A jeering crowd gathered around Mr. Stewart in 1889, shortly after he became an officer, according to a report in The San Francisco Chronicle. “The fact of a colored man being in an official position and wearing the police insignia seemed to fascinate them,” it said.
In an article about a theft in 1895, The Los Angeles Times reported that “Officer Stewart is the only colored man on the force, but he has a record for bravery and good conduct that has never been questioned.” Two years later, the paper reported that “the burly policeman sunk his Ethiopian heels into the cobble stones” moments before he single-handedly stopped a team of runaway mules dragging a wagon down Los Angeles Street.
One evening in May 1900, Mr. Stewart was arrested by his colleagues. He had been accused of sexually assaulting a 15-year-old white girl named Grace Cunningham while on duty. The police commission voted to fire him in June. He was acquitted by a jury seven months later.
“I’m sure he probably did whatever you had to do to be a good officer, and that didn’t matter because he was a Black man accused,” said Paula Minor, an organizer with Black Lives Matter in Los Angeles who focuses on police accountability.
She saw Mr. Stewart’s reinstatement as a symbolic gesture — one that activists hadn’t asked for. “I feel like the L.A.P.D. just did this because it was Black History Month,” she said. “What does this do to move forward our needs and our demands? Nothing.”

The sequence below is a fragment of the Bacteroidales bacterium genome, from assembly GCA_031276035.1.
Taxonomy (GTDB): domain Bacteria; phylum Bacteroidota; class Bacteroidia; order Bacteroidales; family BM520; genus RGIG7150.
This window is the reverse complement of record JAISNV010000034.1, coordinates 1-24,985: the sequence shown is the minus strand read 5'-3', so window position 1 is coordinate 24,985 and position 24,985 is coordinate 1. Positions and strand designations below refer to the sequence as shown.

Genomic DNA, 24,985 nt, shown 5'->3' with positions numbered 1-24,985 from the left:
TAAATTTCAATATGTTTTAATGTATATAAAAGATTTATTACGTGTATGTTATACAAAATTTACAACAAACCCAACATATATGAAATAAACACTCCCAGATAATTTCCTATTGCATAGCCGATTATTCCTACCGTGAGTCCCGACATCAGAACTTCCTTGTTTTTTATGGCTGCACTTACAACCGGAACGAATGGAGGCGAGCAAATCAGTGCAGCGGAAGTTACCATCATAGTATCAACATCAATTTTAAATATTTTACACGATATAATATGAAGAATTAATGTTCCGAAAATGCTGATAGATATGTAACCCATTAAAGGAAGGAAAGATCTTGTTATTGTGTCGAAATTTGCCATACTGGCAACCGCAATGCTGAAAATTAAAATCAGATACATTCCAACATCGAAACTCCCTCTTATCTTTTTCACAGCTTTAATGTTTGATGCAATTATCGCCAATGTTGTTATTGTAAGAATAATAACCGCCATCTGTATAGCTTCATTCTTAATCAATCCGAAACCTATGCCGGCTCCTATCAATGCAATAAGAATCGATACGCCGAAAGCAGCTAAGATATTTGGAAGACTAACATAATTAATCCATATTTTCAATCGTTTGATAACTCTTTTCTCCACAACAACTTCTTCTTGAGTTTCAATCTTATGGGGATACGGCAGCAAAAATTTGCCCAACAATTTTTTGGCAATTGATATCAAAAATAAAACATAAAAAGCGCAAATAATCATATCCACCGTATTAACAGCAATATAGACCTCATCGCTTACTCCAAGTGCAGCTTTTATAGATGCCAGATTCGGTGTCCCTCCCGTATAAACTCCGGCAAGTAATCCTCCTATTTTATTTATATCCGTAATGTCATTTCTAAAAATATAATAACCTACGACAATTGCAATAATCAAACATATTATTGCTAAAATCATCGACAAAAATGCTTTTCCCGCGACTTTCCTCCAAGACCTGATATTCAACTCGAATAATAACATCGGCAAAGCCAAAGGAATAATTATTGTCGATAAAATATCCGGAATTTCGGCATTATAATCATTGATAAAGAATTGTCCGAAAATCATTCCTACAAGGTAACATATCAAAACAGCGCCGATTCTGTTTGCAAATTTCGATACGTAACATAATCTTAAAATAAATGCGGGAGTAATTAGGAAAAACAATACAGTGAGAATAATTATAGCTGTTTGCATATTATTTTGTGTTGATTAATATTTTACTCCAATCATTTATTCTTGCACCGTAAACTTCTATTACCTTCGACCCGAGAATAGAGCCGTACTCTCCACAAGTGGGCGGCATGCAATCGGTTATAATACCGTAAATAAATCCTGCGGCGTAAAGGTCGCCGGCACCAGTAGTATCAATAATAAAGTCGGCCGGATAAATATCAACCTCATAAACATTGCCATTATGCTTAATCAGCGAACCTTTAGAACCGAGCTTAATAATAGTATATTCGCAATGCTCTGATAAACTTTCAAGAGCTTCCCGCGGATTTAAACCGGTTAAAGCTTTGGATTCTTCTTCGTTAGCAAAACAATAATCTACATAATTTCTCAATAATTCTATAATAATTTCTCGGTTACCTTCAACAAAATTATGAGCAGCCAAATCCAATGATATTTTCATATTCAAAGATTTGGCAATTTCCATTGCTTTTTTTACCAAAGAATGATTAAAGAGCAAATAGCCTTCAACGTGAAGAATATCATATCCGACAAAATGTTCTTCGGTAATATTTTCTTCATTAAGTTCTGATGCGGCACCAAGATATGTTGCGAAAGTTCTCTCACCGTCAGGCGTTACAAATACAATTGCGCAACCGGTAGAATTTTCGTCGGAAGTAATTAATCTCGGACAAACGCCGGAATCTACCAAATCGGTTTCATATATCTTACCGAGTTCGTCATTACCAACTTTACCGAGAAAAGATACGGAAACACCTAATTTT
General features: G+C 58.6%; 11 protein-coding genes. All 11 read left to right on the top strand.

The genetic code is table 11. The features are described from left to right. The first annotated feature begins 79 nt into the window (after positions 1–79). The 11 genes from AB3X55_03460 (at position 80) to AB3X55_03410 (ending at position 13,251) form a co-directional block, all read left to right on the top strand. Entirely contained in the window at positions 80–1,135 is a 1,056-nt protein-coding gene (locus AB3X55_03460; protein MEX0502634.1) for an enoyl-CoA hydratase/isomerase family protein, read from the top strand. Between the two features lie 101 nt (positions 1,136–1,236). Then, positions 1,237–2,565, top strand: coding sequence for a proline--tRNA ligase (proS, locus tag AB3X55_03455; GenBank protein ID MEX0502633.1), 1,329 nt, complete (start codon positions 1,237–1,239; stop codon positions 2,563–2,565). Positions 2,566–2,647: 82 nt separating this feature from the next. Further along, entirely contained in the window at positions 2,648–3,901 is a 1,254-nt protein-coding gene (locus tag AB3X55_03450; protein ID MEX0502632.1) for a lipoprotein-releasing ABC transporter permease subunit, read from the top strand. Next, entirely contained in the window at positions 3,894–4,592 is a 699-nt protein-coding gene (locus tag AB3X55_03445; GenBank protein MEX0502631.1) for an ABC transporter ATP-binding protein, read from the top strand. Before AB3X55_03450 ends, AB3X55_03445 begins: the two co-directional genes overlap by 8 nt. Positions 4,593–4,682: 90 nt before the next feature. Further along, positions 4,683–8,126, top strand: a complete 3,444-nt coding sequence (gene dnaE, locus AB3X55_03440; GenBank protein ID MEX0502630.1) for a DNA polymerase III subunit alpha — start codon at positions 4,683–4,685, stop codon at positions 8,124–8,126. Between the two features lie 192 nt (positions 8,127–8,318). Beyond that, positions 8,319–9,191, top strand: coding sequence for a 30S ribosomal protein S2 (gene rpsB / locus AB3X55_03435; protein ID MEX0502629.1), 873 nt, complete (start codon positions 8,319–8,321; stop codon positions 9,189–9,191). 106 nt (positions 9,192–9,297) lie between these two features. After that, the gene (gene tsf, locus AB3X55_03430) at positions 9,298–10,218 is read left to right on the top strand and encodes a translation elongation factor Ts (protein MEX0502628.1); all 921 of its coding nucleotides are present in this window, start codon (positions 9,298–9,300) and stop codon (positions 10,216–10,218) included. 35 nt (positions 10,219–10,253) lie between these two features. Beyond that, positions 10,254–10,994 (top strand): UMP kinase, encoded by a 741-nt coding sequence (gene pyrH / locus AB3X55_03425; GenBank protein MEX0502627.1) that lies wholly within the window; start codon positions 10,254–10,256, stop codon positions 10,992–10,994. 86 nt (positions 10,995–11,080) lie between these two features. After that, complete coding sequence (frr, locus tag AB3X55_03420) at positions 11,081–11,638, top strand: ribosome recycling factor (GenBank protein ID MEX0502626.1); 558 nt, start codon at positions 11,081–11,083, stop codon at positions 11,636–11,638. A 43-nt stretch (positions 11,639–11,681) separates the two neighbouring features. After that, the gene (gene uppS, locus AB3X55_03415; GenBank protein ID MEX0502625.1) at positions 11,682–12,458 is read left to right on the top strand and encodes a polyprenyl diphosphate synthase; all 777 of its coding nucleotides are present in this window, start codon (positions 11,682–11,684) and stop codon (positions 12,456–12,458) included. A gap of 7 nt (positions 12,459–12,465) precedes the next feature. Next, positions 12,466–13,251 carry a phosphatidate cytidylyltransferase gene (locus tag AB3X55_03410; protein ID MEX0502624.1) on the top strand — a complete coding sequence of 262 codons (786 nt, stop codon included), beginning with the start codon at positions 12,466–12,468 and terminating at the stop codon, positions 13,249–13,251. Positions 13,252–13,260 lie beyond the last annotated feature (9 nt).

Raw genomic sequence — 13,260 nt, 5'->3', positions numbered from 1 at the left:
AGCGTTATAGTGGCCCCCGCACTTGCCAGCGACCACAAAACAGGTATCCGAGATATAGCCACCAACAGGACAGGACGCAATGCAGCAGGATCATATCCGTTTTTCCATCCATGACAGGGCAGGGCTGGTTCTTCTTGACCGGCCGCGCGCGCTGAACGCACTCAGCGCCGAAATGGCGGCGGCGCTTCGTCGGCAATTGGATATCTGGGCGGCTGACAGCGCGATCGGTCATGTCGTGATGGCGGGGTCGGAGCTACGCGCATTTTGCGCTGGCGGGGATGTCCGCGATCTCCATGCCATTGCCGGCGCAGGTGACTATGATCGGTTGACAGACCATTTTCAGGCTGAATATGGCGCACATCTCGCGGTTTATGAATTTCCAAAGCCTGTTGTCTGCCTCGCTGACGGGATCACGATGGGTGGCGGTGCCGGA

Over the past year, widespread protests against police brutality and racism have underlined activists’ demands, in Los Angeles and elsewhere, to hold law enforcement accountable and defund the police.
Last month, the Los Angeles Police Department opened an internal investigation after an image of George Floyd, the Black man who was killed in police custody in Minneapolis last year, was circulated in the department in a valentine-like format with the words “You take my breath away.”
The department has also faced questions this year about a program of random traffic stops in South Los Angeles and other neighborhoods, a tactic that The Los Angeles Times had previously found disproportionately affected Black drivers.
Dr. Abdullah also said that the decision to honor Mr. Stewart seemed like a distraction from more pressing injustices. (The day after the commission’s vote, she helped start a campaign to challenge the power of the Los Angeles Police Protective League, the influential police association that has resisted efforts to defund the department.)
“I think that it’s really important that they get to the current racism of the L.A.P.D.,” she said of the commission, “and what’s being demanded of them by Black folks now.”
Commissioner Briggs said that after Mr. Stewart was reinstated, public feedback had been positive.
“We have ongoing problems that need to be corrected, and part of that correction, I believe, is correcting past wrongs,” he said. “This is one step in the right direction. It’s not the only.”
He added: “There’s a national discussion about how our lives, as Black people, really do matter. This is bringing to light someone who was Black, who did make a difference.”
After he was fired from the Police Department in 1900, Mr. Stewart remained in Los Angeles. Mr. Davison’s research found that he worked as a laborer and a janitor before he died of prostate cancer in 1931 at age 81, leaving behind a wife and son. The death was covered by The California Eagle, a Black-owned newspaper, which called Mr. Stewart a pioneer who was “known far and wide for his staunch and dependable character” and “honored for his integrity and public spirited citizenship.”